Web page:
Anger consumes abused daughter
Dear Annie: My father was a vile, cruel man who for 12 years molested, threatened, humiliated and beat my sisters and me.
We never told my mother about the sexual abuse. I once brought up the subject indirectly, and she said she’d first kill our father and then come after us. I left home when I was young and lived on the streets, where I was raped and beaten and got into some very bad relationships.
My father died four years ago, and since then, my mother has turned him into a saint. I love my mom with everything that is in me, but I am so mad at her. She could have saved us, but her eyes were always closed. I have kept my father’s secret for so long that even now he is still controlling me. My mom’s health is failing and I believe telling her would kill her. But when she claims my father was so wonderful, it tears me up inside.
I want desperately to look in the mirror without seeing my father’s shadow behind me. I am angry all the time. I want to tell my husband I love him without being afraid he will hurt me. I have already had one failed marriage. I am scared I’ll destroy my current marriage because I won’t let anyone get close to me. I want to talk to my mom without being so angry. Forget counseling. It doesn’t work. Running from Shadows in Virginia
Dear Virginia: The truth is, your anger toward your mother is bubbling over, but you are forcing yourself to hold it in. The strain must be unbearable. Although the therapist you saw in the past obviously didn’t help enough, the process can still be worthwhile and we hope you will reconsider therapy. What do you have to lose? Contact Adult Survivors of Child Abuse (ascasupport.org), P.O. Box 14477, San Francisco, CA 94114, or the Rape, Abuse & Incest National Network (rainn.org) at (800) 656-HOPE ( 656-4673).
Dear Annie: I am a teacher in a school where we are lucky enough to receive lovely gifts for Christmas and at the end of the year. These are usually plants, lotions, $10 gift cards, etc., often accompanied by darling notes from the students.
At Christmas, I diligently write out thank-you notes to my students, but I don’t know what to do at the end of the year. Some teachers say all gifts should be acknowledged in writing, but others feel that these gifts are essentially “thank-you presents” and do not require a note. What do you say? Grateful but Confused Teacher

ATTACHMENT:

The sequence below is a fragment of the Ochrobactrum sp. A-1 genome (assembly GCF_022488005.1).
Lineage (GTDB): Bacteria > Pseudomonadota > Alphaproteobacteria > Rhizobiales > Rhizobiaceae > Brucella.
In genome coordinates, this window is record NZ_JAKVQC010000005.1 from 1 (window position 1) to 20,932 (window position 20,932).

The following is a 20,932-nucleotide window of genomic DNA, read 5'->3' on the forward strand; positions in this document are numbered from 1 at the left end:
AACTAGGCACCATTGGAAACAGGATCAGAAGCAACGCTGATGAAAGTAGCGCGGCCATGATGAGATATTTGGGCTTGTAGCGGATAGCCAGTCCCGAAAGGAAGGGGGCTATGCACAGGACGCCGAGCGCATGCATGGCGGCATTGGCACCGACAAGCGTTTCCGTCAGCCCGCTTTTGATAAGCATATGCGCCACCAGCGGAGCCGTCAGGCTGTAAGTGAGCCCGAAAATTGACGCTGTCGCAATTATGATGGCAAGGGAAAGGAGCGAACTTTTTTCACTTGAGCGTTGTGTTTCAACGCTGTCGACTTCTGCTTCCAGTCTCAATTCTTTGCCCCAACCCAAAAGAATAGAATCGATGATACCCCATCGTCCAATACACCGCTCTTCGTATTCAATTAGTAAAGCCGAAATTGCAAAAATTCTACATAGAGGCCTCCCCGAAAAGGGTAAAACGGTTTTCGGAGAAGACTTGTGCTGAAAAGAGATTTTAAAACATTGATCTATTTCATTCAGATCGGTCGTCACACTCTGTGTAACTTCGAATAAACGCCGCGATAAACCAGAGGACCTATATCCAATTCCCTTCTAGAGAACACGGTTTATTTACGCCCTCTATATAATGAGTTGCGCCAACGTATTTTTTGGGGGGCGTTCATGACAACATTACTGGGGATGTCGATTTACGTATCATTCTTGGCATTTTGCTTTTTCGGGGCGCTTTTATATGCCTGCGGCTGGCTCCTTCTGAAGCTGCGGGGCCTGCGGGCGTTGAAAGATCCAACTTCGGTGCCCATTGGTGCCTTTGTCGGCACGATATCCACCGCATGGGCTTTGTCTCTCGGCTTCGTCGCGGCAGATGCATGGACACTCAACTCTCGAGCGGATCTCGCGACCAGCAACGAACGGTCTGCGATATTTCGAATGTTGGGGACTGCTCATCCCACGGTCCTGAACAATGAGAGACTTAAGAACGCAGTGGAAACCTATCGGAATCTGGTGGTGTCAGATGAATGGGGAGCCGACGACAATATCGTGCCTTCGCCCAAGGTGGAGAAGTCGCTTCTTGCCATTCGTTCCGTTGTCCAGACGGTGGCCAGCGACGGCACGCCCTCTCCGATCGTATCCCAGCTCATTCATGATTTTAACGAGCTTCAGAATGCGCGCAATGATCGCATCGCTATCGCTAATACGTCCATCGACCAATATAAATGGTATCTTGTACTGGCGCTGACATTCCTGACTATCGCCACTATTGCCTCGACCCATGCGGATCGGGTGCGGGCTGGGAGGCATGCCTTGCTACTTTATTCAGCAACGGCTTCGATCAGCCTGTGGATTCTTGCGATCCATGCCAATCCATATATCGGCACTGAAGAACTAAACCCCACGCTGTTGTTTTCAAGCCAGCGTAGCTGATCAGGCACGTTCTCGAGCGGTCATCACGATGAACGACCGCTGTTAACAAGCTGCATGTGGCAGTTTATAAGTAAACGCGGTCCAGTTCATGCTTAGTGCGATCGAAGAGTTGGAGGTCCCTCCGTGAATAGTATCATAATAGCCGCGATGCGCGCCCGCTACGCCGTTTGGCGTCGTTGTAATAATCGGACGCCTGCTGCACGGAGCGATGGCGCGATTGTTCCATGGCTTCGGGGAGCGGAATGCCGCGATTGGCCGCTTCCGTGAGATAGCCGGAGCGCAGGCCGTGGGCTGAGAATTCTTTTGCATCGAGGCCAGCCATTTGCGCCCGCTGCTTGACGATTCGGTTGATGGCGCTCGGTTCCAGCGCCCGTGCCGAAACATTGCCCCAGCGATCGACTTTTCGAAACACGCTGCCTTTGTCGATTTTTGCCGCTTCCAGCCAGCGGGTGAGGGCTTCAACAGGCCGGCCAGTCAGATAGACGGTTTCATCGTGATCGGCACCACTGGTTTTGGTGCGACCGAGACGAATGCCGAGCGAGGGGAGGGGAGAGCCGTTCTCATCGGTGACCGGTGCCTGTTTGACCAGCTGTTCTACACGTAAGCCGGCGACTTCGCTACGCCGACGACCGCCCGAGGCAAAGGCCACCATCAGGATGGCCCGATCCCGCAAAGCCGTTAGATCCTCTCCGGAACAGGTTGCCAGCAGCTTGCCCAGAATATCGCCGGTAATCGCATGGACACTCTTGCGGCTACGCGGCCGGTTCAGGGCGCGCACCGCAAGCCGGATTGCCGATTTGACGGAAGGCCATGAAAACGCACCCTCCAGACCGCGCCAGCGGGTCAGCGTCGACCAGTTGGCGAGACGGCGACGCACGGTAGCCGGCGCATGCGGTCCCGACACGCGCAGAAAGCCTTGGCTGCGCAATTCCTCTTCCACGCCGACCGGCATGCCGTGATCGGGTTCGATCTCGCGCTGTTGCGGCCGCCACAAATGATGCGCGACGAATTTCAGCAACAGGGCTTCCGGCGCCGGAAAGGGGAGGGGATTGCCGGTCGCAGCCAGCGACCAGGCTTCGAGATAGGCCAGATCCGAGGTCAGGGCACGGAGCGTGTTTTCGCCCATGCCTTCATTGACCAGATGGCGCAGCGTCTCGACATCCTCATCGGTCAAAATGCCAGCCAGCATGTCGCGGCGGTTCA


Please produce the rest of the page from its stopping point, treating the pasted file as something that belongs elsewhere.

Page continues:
Dear Grateful: Please acknowledge all such gifts in writing. They do not fall into the category of tips for services rendered. Plus, a written note from the teacher sends an excellent message about manners and the importance of a personal touch. It will surely mean a great deal to your students.
Dear Annie: I could be the daughter of “Not Really Married,” who doesn’t want his kids to plan a 50th anniversary party.
My parents have been married for 54 years, very few of them happy. My mother got tired of my father’s antics, of which there are many, and stopped having sex with him. It didn’t make the marriage better for her, just less stressful. For Dad, it went from a great marriage (for him) to an empty shell. They stay together for financial reasons. We children have been more perceptive about the situation and asked about a 50th anniversary party. The answer was a resounding “no” from both of them.
My father once said, “Your mother isn’t the same woman I married.” I replied, “And you’re not the same man. Deal with it.” Upstate N.Y.
Dear Upstate: When neither parent wants to celebrate an anniversary, it makes sense not to do it. Your parents’ situation sounds sad. Our condolences.
Dear Readers: Today is Mother-in-Law Day. Please give yours a call.
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